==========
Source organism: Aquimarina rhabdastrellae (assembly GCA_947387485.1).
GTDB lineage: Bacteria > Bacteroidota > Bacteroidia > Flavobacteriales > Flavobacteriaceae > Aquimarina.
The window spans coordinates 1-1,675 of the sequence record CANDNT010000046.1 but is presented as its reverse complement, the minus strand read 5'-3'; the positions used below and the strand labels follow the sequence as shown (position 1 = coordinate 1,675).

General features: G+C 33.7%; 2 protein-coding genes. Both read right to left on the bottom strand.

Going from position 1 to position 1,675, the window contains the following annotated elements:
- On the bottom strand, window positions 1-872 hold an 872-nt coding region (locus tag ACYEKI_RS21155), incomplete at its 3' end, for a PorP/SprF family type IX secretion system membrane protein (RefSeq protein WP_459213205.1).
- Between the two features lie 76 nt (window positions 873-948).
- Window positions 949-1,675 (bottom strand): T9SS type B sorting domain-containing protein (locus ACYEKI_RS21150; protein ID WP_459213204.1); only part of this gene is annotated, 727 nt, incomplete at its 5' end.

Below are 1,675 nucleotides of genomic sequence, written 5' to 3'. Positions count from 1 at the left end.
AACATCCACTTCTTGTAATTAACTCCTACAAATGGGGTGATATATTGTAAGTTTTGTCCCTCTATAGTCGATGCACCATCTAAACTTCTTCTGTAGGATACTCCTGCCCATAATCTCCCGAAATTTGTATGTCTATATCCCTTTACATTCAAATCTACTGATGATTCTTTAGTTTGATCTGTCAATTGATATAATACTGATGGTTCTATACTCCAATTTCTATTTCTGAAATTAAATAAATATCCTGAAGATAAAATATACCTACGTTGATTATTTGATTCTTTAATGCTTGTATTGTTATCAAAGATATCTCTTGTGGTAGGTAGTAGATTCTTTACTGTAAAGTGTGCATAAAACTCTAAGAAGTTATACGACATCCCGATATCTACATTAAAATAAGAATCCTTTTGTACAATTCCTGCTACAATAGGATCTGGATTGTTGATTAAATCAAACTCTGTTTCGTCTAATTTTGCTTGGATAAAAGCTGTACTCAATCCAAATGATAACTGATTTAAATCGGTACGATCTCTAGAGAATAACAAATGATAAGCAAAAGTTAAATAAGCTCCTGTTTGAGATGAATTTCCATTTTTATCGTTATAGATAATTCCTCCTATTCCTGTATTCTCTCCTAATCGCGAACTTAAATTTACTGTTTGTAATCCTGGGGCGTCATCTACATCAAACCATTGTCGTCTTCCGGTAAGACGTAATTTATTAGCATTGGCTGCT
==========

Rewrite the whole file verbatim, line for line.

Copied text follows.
Source organism: Aquimarina rhabdastrellae (assembly GCA_947387485.1).
GTDB lineage: Bacteria > Bacteroidota > Bacteroidia > Flavobacteriales > Flavobacteriaceae > Aquimarina.
The window spans coordinates 1-1,675 of the sequence record CANDNT010000046.1 but is presented as its reverse complement, the minus strand read 5'-3'; the positions used below and the strand labels follow the sequence as shown (position 1 = coordinate 1,675).

General features: G+C 33.7%; 2 protein-coding genes. Both read right to left on the bottom strand.

Going from position 1 to position 1,675, the window contains the following annotated elements:
- On the bottom strand, window positions 1-872 hold an 872-nt coding region (locus tag ACYEKI_RS21155), incomplete at its 3' end, for a PorP/SprF family type IX secretion system membrane protein (RefSeq protein WP_459213205.1).
- Between the two features lie 76 nt (window positions 873-948).
- Window positions 949-1,675 (bottom strand): T9SS type B sorting domain-containing protein (locus ACYEKI_RS21150; protein ID WP_459213204.1); only part of this gene is annotated, 727 nt, incomplete at its 5' end.

Below are 1,675 nucleotides of genomic sequence, written 5' to 3'. Positions count from 1 at the left end.
AACATCCACTTCTTGTAATTAACTCCTACAAATGGGGTGATATATTGTAAGTTTTGTCCCTCTATAGTCGATGCACCATCTAAACTTCTTCTGTAGGATACTCCTGCCCATAATCTCCCGAAATTTGTATGTCTATATCCCTTTACATTCAAATCTACTGATGATTCTTTAGTTTGATCTGTCAATTGATATAATACTGATGGTTCTATACTCCAATTTCTATTTCTGAAATTAAATAAATATCCTGAAGATAAAATATACCTACGTTGATTATTTGATTCTTTAATGCTTGTATTGTTATCAAAGATATCTCTTGTGGTAGGTAGTAGATTCTTTACTGTAAAGTGTGCATAAAACTCTAAGAAGTTATACGACATCCCGATATCTACATTAAAATAAGAATCCTTTTGTACAATTCCTGCTACAATAGGATCTGGATTGTTGATTAAATCAAACTCTGTTTCGTCTAATTTTGCTTGGATAAAAGCTGTACTCAATCCAAATGATAACTGATTTAAATCGGTACGATCTCTAGAGAATAACAAATGATAAGCAAAAGTTAAATAAGCTCCTGTTTGAGATGAATTTCCATTTTTATCGTTATAGATAATTCCTCCTATTCCTGTATTCTCTCCTAATCGCGAACTTAAATTTACTGTTTGTAATCCTGGGGCGTCATCTACATCAAACCATTGTCGTCTTCCGGTAAGACGTAATTTATTAGCATTGGCTGCT